“Short-term repayment plans offer a payment period of 120 days [through OPA]. This option is available for taxpayers who owe less than $100,000 dollars. There is no formal application and accrued penalties and interest apply until the balance is paid in full,” said Eric Bronnenkant, CPA, CFP and head of tax at Betterment.

Short-term payment plans are also available for a maximum of 180 days, but you must call the IRS at 800-829-1040 and file a formal application through a Form 9465 to set up the installment agreement. The same rule applies if you have to request an extension plan that exceeds 180 days.

“A taxpayer can also apply for an installment agreement (streamlined agreements have a maximum term of 72 months) if they owe less than $50,000,” Bronnenkant said. “Application fees typically apply but can be reduced for low-income taxpayers. Accrued penalties and interest apply until the balance is paid in full.”

The IRS offers several ways to make your monthly payments including a direct debit from your bank account, automatic payroll deductions, payment by EFTPS, as well as payment by credit card via phone or internet.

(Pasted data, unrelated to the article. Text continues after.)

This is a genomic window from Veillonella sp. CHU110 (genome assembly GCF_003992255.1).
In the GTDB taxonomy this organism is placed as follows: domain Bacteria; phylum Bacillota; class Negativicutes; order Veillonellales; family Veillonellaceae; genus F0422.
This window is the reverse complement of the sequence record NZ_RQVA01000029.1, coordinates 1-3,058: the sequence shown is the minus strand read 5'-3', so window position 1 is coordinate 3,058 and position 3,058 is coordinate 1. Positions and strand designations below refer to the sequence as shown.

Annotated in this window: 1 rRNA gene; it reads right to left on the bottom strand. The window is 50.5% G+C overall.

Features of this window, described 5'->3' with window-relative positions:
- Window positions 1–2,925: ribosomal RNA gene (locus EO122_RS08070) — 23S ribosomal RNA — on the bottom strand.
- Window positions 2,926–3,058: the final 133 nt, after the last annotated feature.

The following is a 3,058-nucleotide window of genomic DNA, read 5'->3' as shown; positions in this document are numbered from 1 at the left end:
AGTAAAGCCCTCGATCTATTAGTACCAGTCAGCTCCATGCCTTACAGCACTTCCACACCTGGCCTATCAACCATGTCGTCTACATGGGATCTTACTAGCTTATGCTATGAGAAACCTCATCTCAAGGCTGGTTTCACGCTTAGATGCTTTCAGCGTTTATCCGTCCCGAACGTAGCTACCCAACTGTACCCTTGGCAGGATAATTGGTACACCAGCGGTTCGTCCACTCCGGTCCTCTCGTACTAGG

You could also pay using a check, money order, or in cash at a retail partner. For those that pay by check, be wary of mailing delays. The IRS processes all mail in the order in which it was received, as is facing a backlog dating back to April 2021.

People stand at the door of the local Internal Revenue Service (IRS) office before going in to get help with their income tax filing in Van Nuys, California. Millions of Americans are hurrying to file their income tax forms ahead of the April 18 tax deadline. (Credit: David McNew, Getty Images)
People stand at the door of the local Internal Revenue Service (IRS) office before going in to get help with their income tax filing in Van Nuys, California. Millions of Americans are hurrying to file their income tax forms ahead of the April 18 tax deadline. (Credit: David McNew, Getty Images)

Offer a compromise

Another way to pay off your tax obligations may be through an Offer in Compromise, said Bronnenkant. This is an agreement between the IRS and the taxpayer to settle the tax liability for less than the owed amount.

According to the National Taxpayer Advocate, a compromise could be a time-consuming process. But if the IRS doesn’t reject, return, or withdraw your offer within two years of the postmarked date received, the offer will be accepted.